After a long summer, Dr Cathleen Thomas, Senior Project Manager for the Hen Harrier LIFE project is delighted to introduce you to the hen harrier class of 2019!
It's been a busy time for the project team this summer, protecting and monitoring hen harrier nests across England, Scotland, Wales and the Isle of Man. We've tentatively watched as our tagged birds have taken flight and once they leave their nesting area, we’ll be adding twelve of them to our website, so you can follow their progress. Keep watching for updates to the map at RSPB Hen Harrier LIFE and see how they’re doing. But for now, here's your first glimpse of this year's hen harriers!
Apollo is a male hen harrier, tagged in the Forest of Bowland, one of 22 chicks to fledge from five nests in this area in 2019. Our team worked round the clock to protect the young birds.
Cyan is a female bird, tagged in the Forest of Bowland. She and her siblings fledged from the United Utilities estate, who strive to achieve a balance between encouraging public access and protecting water quality, wildlife and habitats. We have been working in successful partnership with UU for years.
Tornado is a young male tagged in Northumberland. He fledged from a nest in a national nature reserve, on land owned and managed by Forestry England. We’re very grateful for the support of the Northumberland Hen Harrier Protection Partnership, who helped us to protect and monitor Tornado’s nest, particularly those at Forestry England and Natural England.
Ada is a young female who fledged from a nest in the Scottish borders along with her two brothers. We look forward to seeing her journey unfold as she leaves the national nature reserve and heads out into the world.
Oscar is a male hen harrier who, along with his brother, fledged from a nest that is part of the small hen harrier population remaining in the Scottish borders. We are very grateful to the Lothian & Borders raptor study group who monitored the nest and arranged for us to tag the chicks.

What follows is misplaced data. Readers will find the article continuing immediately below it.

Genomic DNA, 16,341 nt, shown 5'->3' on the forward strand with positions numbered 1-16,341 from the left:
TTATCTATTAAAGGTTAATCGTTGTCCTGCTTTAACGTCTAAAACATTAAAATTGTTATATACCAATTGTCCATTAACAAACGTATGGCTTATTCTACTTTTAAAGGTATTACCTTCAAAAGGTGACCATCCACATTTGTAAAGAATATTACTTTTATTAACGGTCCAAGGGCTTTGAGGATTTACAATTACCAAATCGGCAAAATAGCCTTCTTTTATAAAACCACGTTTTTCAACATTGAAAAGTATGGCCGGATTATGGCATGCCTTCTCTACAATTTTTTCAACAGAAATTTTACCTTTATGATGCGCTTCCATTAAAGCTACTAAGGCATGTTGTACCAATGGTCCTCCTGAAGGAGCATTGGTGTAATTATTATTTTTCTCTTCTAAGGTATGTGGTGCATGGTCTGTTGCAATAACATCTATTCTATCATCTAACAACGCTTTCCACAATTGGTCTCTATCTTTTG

Marko is a male hen harrier who fledged from a nest on the National Trust for Scotland’s Mar Lodge Estate. This is the fourth summer that we’ve tagged young birds at Mar Lodge, and we’re incredibly grateful for the team’s support.
Sheba is a female hen harrier tagged on a privately owned estate in Argyll. It’s the first time the landowners have seen hen harriers, and they’re just as excited as we are to follow her progress.
Mary is a female hen harrier who fledged alongside her sister from a nest on the Isle of Man. We’re very grateful to the staff at Manx Birdlife and the Isle of Man government for helping to monitor the nest and allowing us to visit it.
Maye is a female bird tagged on the Isle of Man. We’re worried because the Manx population of hen harriers is declining and we’re not sure why. We hope that by tagging Maye and other Manx birds we can better understand what’s happening to them and help the government and Manx Birdlife to protect them.
Gryf is a male hen harrier who fledged from a nest in North Wales. His name means ‘strong’ in Welsh.
Angharad is a female bird who fledged from a Welsh nest. We’re incredibly grateful to our colleagues and volunteers at RSPB Cymru who kept an eye on the nests for us, as well as the landowners who allowed us access. We hope to understand more about the lives of these birds.
In case people are concerned that these are all the birds which the RSPB has tagged this year, in past years they have tagged many more birds which are not added to the LIFE class. I hope that this is the case this year, although I'd prefer that all birds taken in hand were satellite tagged, giving us a better insight into the lives of the birds. Let us hope that some of them survive long enough to breed. It's a hard life for uk Hen Harriers.
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